Disney CEO Bob Iger

Aww, Poor Bob Iger Says the WGA & SAG Strikes Are ‘Very Disturbing’

Bob Iger, the CEO of the Walt Disney Company, wants us to know he’s disturbed by the demands of writers and actors on strike. His pitiful response comes as a Screen Actors Guild-American Federation of Television and Radio Artists (SAG-AFTRA) strike looms on the horizon after the labor union’s contract expired without a satisfactory deal being reached with the Alliance of Motion Picture and Television Producers (AMPTP). Initially, a new contract was to be bargained by June 30, but SAG-AFTRA extended that deadline to July 12. Now that the second deadline has come and gone with no contract, a strike seems imminent.

Recommended Videos

If SAG-AFTRA does strike, Hollywood will have two strikes from major labor unions on its hands. The Writers Guild of America (WGA) has been on strike since May 2, 2023, and there is no end in sight, with studios threatening to withhold negotiations until writers go broke and lose their homes. The WGA and SAG-AFTRA have similar demands for their new contracts. Each is seeking higher compensation, a solution for the loss of residuals from streaming, and better job security and working conditions. Writers are also requesting that studios refrain from using artificial intelligence for the writing process, while SAG-AFTRA wants to prevent studios from using AI to recreate actors and performers without compensation.

These demands are reasonable and also very necessary considering how drastically Hollywood has changed in just a few years due to the rise of streaming and advancements in AI. These actors and writers simply want compensation and protection from the studios that profit greatly off of their work. So, we’re not really sure why Iger finds these demands “very disturbing.”

Bob Iger complains about WGA & SAG-AFTRA strikes

Iger recently extended his contract as the CEO of Disney, meaning he will remain in the position through 2026. As reported by IndieWire, shortly after the extension was announced, Iger appeared at the Allen & Co. Sun Valley Conference to discuss the direction of the studio. While addressing things like Ron DeSantis’ outlandish attacks on Disney and a series of flops at the box office, Iger was asked about the impact of the WGA and SAG-AFTRA strikes. He responded that he was disturbed by the demands of writers and actors and condemned them for striking and causing disruptions at the “worst time in the world,” as Hollywood and Disney are still recovering from the impact of the COVID-19 pandemic.

In addition to complaining about the actors and writers striking at an inconvenient time for Hollywood, Iger claimed that what the WGA and SAG-AFTRA are asking for isn’t “realistic.” However, he could not specify which demands were unrealistic or why they were unrealistic in his eyes. Of course, Iger’s comments haven’t gone over very well. He seems to have missed the fact that the entire point of a strike is to be disruptive; strikes are a drastic measure taken to get the attention and cooperation of Hollywood. Iger’s comment about the timing of the strike also doesn’t make sense. Contracts for labor unions in Hollywood are usually renewed on a three-year basis. Were writers just supposed to wait another three years without compensation for their work because a strike in 2023 is inconvenient to Iger?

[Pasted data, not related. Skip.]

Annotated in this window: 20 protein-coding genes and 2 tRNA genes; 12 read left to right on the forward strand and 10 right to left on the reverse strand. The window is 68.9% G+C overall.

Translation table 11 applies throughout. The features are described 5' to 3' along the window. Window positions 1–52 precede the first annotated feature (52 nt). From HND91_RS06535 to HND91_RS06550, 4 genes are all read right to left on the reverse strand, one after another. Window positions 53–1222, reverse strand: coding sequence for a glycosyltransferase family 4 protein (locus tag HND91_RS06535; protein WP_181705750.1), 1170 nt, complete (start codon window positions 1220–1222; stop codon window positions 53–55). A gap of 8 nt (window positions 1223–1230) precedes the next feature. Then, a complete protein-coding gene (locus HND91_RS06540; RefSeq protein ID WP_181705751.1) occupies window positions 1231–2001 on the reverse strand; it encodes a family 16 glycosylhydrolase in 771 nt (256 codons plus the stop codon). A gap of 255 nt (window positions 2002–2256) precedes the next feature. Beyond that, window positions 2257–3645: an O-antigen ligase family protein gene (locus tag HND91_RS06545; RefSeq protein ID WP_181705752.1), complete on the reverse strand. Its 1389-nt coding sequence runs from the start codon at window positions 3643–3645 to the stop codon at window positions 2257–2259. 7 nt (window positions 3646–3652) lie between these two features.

According to Fortune, Iger is slated to receive a whopping $27 million salary from Disney. His base salary is $1 million, but he is expected to receive an extra $26 million in bonuses and stock awards. So of course he’s concerned that the WGA and SAG-AFTRA strike might affect that extra $26 million he’s aiming for. However, no one expecting either a $1 million salary or a $27 million salary should be complaining about “unrealistic” compensation demands from writers and actors. Additionally, in March it was reported that Disney’s revenue was $82.722 billion in 2022 alone. Meanwhile, the WGA is only asking for an extra $429 million for writers per year between all of the major Hollywood studios, meaning the final cost to individual studios like Disney would be mere pennies compared to their yearly earnings.

Iger is just the latest Hollywood executive to feign poverty in the face of the WGA and SAG-AFTRA strikes while sitting on millions and billions. Regardless of how he spins it, Iger and Disney aren’t the ones who need sympathy. Disney’s various problems are not the problems of writers and actors. They don’t have to be compliant to avoid hurting Disney and Iger. In fact, they should strive to be more disturbing and disruptive, as it is the only tool they have to get studios to finally heed their calls.

(via IndieWire, featured image: Kevin Dietsch, Getty Images)

The Mary Sue is supported by our audience. When you purchase through links on our site, we may earn a small affiliate commission. Learn more about our Affiliate Policy
Image of Rachel Ulatowski
Rachel Ulatowski
Rachel Ulatowski is a Staff Writer for The Mary Sue, who frequently covers DC, Marvel, Star Wars, literature, and celebrity news. She has over three years of experience in the digital media and entertainment industry, and her works can also be found on Screen Rant, JustWatch, and Tell-Tale TV. She enjoys running, reading, snarking on YouTube personalities, and working on her future novel when she's not writing professionally. You can find more of her writing on Twitter at @RachelUlatowski.